In an effort to increase strength in hamstring tendon grafts for anterior cruciate ligament reconstruction, braiding or weaving of the tendons has been suggested. The purpose of this study was to examine the biomechanical properties of two braiding techniques compared with a four-stranded tendon graft using a sheep model. Digital extensor tendons from 5 adult sheep were harvested in 28 matched pairs and randomly allocated to French plait or four-stranded weave. The grafts were tested in a hydraulic testing machine with the tendons secured in brass grips frozen with liquid carbon dioxide. The tendons were preconditioned to a distraction of 1 mm for 10 cycles followed by testing to failure at 50 mm/sec, with a data acquisition rate of 1000 Hz. The stiffness, ultimate load to failure, and the mode of failure were recorded. All braided samples failed at the midsubstance, while the fourstranded controls failed at the grip interface. There was a significant reduction in strength and stiffness of the braided samples compared with the controls. This study demonstrated that braiding decreases the strength and stiffness of a four-stranded tendon graft by up to 54% and 85%, respectively. This finding is supported by the work of Hearle et al. (1969), who demonstrated that the decrease in strength of fiber bundles is equal to the square of the cosine of the twist angle. The twist angle in our samples was approximately 45°, which equates to a decrease in strength of 50%.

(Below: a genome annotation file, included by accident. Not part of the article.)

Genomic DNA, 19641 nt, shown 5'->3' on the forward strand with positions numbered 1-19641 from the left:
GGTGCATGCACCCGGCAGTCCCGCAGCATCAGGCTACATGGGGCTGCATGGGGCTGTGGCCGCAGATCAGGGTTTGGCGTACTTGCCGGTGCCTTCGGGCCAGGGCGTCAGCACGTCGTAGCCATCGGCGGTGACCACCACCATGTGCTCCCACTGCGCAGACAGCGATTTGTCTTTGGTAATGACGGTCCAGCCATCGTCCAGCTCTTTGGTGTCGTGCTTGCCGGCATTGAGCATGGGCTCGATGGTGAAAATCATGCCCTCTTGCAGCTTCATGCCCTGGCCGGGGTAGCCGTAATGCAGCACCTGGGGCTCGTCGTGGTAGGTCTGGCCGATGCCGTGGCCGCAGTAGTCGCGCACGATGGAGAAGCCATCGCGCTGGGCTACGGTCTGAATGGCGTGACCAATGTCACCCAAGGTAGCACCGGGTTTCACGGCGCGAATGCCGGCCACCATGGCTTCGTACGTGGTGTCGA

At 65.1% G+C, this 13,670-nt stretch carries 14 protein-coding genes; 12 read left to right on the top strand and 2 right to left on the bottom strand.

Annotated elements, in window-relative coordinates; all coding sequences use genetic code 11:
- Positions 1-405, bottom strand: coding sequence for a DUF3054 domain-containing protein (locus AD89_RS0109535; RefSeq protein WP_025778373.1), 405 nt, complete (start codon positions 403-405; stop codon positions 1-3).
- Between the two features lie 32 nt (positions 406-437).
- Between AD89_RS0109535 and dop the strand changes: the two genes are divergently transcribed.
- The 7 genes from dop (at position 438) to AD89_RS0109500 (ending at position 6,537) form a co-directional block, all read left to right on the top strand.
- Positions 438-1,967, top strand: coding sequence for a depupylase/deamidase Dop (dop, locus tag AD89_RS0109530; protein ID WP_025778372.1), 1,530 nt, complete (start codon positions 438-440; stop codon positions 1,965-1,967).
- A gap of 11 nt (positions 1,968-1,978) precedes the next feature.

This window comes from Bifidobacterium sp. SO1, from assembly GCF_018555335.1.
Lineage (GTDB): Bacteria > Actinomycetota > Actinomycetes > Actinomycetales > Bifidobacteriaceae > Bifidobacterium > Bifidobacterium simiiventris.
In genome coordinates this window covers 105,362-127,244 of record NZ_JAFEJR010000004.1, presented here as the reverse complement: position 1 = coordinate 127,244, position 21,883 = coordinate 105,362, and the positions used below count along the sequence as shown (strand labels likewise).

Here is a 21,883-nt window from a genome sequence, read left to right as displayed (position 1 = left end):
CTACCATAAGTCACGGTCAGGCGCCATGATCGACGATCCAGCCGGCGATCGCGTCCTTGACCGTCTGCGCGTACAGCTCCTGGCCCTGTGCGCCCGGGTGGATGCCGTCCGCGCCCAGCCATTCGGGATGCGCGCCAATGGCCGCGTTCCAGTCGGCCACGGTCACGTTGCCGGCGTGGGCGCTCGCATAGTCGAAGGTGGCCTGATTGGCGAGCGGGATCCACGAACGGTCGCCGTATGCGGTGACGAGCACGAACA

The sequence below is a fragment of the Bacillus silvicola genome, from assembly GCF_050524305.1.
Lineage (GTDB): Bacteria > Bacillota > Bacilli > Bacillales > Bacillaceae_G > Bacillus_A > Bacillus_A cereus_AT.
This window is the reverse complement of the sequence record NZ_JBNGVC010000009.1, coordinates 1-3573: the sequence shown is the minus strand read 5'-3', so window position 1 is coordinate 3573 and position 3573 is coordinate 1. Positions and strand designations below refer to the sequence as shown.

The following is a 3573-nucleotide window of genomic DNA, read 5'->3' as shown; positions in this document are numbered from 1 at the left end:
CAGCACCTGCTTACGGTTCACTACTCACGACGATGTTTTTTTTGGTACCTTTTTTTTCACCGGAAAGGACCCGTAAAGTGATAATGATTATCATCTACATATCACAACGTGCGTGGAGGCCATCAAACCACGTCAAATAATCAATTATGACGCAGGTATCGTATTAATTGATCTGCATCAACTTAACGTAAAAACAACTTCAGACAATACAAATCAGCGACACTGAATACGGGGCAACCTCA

|Number of pages||4|
|Journal||American Journal of Sports Medicine|
|Publication status||Published - 2000|